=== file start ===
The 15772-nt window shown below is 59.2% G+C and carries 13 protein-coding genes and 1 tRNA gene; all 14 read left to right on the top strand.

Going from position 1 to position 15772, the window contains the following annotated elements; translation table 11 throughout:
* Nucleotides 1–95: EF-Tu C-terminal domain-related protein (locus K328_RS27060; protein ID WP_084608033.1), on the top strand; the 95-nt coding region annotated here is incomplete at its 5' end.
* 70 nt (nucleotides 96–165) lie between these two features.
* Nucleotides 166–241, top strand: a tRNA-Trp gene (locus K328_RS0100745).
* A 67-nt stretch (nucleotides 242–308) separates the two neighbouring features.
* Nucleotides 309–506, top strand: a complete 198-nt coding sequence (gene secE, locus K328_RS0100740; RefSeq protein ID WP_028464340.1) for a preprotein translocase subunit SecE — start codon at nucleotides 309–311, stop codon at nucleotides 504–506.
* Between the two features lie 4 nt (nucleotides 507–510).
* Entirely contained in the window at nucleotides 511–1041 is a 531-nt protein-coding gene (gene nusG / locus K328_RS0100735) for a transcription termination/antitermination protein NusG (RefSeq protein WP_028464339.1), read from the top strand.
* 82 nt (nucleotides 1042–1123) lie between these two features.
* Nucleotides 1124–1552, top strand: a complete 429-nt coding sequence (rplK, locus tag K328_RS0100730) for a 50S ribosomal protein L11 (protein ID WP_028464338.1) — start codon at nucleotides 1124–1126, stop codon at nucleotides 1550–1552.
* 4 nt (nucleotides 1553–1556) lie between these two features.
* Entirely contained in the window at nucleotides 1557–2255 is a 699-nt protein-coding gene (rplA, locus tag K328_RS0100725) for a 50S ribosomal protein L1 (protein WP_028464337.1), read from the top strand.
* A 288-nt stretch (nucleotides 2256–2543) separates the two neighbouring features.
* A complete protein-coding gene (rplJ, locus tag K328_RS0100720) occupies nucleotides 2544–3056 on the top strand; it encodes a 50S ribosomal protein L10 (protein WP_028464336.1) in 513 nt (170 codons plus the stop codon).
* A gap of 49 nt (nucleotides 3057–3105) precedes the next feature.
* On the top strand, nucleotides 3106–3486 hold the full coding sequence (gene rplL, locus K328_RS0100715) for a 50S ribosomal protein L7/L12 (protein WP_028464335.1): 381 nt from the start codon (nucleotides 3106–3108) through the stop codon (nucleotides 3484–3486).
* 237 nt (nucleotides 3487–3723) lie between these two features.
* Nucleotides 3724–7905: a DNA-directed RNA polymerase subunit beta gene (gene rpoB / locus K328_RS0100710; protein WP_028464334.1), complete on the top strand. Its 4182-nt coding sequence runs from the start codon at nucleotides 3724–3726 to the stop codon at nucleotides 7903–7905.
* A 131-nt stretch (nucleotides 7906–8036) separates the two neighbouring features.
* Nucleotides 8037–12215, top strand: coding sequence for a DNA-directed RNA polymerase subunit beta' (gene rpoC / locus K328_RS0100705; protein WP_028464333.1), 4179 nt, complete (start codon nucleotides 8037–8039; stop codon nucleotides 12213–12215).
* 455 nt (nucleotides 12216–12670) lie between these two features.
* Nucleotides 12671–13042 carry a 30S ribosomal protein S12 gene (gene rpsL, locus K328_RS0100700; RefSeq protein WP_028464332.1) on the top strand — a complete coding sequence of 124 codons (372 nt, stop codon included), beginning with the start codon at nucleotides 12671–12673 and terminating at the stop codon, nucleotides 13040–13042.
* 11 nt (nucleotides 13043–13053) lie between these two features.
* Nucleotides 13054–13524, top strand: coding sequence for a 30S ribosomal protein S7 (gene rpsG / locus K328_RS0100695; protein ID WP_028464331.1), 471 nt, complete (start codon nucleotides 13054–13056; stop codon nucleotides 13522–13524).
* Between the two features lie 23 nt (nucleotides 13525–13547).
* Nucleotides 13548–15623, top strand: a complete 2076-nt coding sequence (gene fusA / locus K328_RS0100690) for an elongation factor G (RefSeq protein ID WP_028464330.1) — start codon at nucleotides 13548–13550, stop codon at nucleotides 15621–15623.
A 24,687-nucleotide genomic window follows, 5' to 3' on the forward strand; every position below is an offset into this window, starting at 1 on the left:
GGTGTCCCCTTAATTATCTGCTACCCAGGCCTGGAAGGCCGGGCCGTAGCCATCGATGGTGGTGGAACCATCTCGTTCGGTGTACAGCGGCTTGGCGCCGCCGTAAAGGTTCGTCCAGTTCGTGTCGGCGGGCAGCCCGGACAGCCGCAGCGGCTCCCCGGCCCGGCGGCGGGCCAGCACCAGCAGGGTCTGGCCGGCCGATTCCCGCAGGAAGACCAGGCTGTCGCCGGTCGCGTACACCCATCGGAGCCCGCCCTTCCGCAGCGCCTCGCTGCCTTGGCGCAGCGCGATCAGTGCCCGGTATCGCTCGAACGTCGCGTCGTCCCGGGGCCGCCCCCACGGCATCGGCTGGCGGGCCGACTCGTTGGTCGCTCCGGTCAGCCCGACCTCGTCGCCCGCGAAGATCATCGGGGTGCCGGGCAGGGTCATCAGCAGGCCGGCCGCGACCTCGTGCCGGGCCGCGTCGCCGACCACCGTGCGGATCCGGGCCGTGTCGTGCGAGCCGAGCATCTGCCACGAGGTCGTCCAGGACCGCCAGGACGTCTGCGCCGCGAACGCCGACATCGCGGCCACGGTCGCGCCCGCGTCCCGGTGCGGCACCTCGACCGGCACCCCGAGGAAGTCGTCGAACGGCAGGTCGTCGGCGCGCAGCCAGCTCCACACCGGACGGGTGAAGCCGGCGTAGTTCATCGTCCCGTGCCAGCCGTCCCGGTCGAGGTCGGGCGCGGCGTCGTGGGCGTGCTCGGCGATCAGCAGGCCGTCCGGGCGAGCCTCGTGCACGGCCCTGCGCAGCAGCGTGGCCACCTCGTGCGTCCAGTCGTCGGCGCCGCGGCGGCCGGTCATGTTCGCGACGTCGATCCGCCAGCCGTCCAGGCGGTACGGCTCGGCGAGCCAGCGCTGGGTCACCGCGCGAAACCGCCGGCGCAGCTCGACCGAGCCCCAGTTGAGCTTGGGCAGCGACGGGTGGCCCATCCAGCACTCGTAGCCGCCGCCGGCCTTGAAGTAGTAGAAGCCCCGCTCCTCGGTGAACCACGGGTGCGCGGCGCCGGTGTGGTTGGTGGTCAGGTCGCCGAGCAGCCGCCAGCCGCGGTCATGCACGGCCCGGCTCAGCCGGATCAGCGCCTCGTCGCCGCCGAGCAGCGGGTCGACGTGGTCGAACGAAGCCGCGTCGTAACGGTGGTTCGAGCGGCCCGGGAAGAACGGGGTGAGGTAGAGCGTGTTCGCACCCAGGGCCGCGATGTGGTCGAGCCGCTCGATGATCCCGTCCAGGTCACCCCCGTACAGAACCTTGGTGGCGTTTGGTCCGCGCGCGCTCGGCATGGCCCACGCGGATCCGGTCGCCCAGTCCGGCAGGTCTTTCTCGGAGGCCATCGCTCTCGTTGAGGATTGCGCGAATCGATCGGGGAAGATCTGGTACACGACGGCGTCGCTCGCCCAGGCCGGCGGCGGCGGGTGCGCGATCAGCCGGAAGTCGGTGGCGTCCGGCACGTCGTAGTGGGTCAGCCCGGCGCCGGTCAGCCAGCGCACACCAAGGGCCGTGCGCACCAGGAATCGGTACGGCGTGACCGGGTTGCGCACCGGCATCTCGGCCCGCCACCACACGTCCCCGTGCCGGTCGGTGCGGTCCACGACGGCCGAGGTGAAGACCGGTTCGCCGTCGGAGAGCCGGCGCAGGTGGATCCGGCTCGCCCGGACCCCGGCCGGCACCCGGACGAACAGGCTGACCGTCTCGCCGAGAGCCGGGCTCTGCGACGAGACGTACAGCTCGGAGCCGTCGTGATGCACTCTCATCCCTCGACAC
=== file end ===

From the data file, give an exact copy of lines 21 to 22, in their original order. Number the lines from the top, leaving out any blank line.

* Nucleotides 8037–12215, top strand: coding sequence for a DNA-directed RNA polymerase subunit beta' (gene rpoC / locus K328_RS0100705; protein WP_028464333.1), 4179 nt, complete (start codon nucleotides 8037–8039; stop codon nucleotides 12213–12215).
* 455 nt (nucleotides 12216–12670) lie between these two features.